Birds at NIWRA

We spent last weekend in Little Qualicum Falls camp on Vancouver Island. The weather was kind of crappy, raining from the moment we get on a ferry until we came back home on Sunday evening. Therefore, hiking was out of question but there were enough time to check on some other things in the area. On one of the back roads we’ve seen a wolf and that really made our day…. or weekend πŸ™‚ I didn’t have time to make a photo for it disappeared in in bush in two seconds but after some researching – someone’s donkey was attacked by wolf recently – we can say with 95% certainty that it was wolf πŸ˜€

But the reason for this post is a visit to North Island Wildlife Recovery Association. We were watching a TV show about them and being in the area (and having rain, too) was a good excuse to go there. NIWRA provides a shelter and recovery place for animals – birds of prey and bears – injured by cars, traps, electric power lines, hunters… It is divided so that animals that could be recovered and released are separated from the ones that are incapable of living on their own. They have 4 bald eagles and ten bear cubs that are almost ready to be released and it is important for them to have as little contact with humans as possible – from about 170 bears released so far, only one came near come village and started making troubles.

Unfortunately, there are quite a lot of birds and one bear at the moment that can’t be released. Their destiny is to stay in shelter for the rest of their lives. It is not a bad life, they are sheltered, fed and taken care of.

But birds are meant to fly, right?

Elvis - swainsons hawkElvis – Swainson’s Hawk

I have only few photographs here but in time I will add more.

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27 Responses to Birds at NIWRA

  1. On one of your trips south, you should make a stop at the San Diego Zoo. Aside from it being an excellent zoo, the flight cages for the birds are built into the side of a mountain, and the birds inside can fly in a space equivalent to a large office building.

    • Darko says:

      Thanks for the tip, if we go there one day, we will try to pay a visit. I’ve heard about San Diego Zoo before.
      Problem with some of these birds is that their wings are so damaged they can’t fly. Therefore, they can’t hunt and in wild they would die of starvation. Some would say this is how it is in wild and that it helps natural selection. But cars and electric wires are not a part of wildlife. Humans caused most of their injuries.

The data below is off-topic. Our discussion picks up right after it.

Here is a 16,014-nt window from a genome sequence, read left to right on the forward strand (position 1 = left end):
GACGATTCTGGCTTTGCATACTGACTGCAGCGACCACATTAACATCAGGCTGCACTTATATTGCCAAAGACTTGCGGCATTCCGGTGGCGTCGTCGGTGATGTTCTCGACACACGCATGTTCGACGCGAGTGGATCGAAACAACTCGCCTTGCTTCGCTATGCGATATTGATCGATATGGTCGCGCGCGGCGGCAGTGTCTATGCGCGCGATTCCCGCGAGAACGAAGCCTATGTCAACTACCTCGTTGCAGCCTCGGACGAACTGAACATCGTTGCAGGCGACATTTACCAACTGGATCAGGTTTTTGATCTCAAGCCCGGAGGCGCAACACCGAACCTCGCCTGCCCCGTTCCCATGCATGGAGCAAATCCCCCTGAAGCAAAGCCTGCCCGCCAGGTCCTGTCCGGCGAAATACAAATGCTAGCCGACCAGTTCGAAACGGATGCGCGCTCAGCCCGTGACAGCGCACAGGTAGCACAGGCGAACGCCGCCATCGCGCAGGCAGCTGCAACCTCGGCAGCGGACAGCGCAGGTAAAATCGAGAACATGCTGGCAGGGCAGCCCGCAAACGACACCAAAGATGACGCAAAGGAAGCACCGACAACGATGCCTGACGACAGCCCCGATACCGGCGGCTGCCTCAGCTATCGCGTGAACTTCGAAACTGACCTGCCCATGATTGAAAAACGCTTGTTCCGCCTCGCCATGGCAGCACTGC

2. North Island Wildlife Recovery Association.i visited this site and i read about this association ,really i respect and admire these people, i feel that humanity is still alive in their hearts, i saw some of your photos on facebook it was great , especially the bald eagle photo , and i’m going to see it again on flicker .

    • Darko says:

      Thanks Rania. I wanted to capture some moments of sadness about these birds and I am very happy how few of them turned out. Even though those birds might be pretty happy with their lives at the moment πŸ™‚
      Don’t worry about comments on Flickr, you already said nice things about them πŸ™‚

  3. sorry , i can’t send any comment on flicker because i don’t have an account (:

  4. coisart says:

    I’m 95% sure I didn’t attack no ass………….:P

  5. Furie says:

    Why is it that whenever you’ve been to see wild birds, I’ve been eating pretty much the same amount of wings in your photos.

  6. Words says:

    I love the photo of the hawk. Great subdued light.

    I’m amazed that they’ve had such success releasing bears back into the wild. I just took a look at their site and it looks like a really impressive operation. πŸ˜€

    • Darko says:

      It is even more impressive when you know that they are private organization with a lot of local community support.
      The bear cubs that are about to be released have no contact with humans except with those who feed them and even them try to stay away from bears and even be unpleasant with them. Visitors can see them only on monitors from cameras inside the facility. The most important thing is to teach the bears how to find food out in the wild and not to associate people with it. And they must learn that people are, in fact, an enemy. This is the only way they have a chance for survival on their own.

  7. d4rkn1ght says:

    Elsa, the snowy owl looks cool! 😎

  8. kimmzifoo says:

    They look to be happy nonetheless, and certainly well cared for. I’m not much for eagles myself, but I love a nice owl, and ravens are my favourite birds – I love the shot in that album!

    • gdare says:

      Well, they certainly looked happy when one of the staff came with food πŸ˜€
      Ravens are interesting birds. I’ve never had a chance to see them in Serbia, they are not that common. Big, almost like some predatory birds here, long beaks and with an attitude to get their way and play with other animals or people. πŸ˜€

  9. Darko which camera do you use? The photos are stunning! πŸ™‚

  10. edward1793 says:

    The hawk is beautiful. I hope it was one that will get to go free.

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